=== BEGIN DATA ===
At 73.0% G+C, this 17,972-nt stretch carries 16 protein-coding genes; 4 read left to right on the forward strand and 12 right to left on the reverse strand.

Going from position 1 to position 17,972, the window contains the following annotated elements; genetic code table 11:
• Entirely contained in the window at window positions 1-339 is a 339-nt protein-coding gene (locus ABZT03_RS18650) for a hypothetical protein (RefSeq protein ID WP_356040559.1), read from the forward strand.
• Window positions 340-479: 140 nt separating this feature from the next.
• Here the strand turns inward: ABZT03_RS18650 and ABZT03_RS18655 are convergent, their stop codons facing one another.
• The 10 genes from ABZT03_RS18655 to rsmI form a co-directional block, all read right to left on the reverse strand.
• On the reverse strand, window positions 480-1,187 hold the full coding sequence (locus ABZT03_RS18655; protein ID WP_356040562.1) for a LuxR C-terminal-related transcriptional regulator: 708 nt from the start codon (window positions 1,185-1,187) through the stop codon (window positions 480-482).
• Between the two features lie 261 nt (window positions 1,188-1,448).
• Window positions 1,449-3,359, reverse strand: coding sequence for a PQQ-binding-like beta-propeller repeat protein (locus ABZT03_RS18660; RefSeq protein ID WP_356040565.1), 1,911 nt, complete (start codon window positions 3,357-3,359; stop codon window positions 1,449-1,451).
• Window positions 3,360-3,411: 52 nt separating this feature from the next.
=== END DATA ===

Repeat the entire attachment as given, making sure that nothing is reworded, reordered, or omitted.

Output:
At 73.0% G+C, this 17,972-nt stretch carries 16 protein-coding genes; 4 read left to right on the forward strand and 12 right to left on the reverse strand.

Going from position 1 to position 17,972, the window contains the following annotated elements; genetic code table 11:
• Entirely contained in the window at window positions 1-339 is a 339-nt protein-coding gene (locus ABZT03_RS18650) for a hypothetical protein (RefSeq protein ID WP_356040559.1), read from the forward strand.
• Window positions 340-479: 140 nt separating this feature from the next.
• Here the strand turns inward: ABZT03_RS18650 and ABZT03_RS18655 are convergent, their stop codons facing one another.
• The 10 genes from ABZT03_RS18655 to rsmI form a co-directional block, all read right to left on the reverse strand.
• On the reverse strand, window positions 480-1,187 hold the full coding sequence (locus ABZT03_RS18655; protein ID WP_356040562.1) for a LuxR C-terminal-related transcriptional regulator: 708 nt from the start codon (window positions 1,185-1,187) through the stop codon (window positions 480-482).
• Between the two features lie 261 nt (window positions 1,188-1,448).
• Window positions 1,449-3,359, reverse strand: coding sequence for a PQQ-binding-like beta-propeller repeat protein (locus ABZT03_RS18660; RefSeq protein ID WP_356040565.1), 1,911 nt, complete (start codon window positions 3,357-3,359; stop codon window positions 1,449-1,451).
• Window positions 3,360-3,411: 52 nt separating this feature from the next.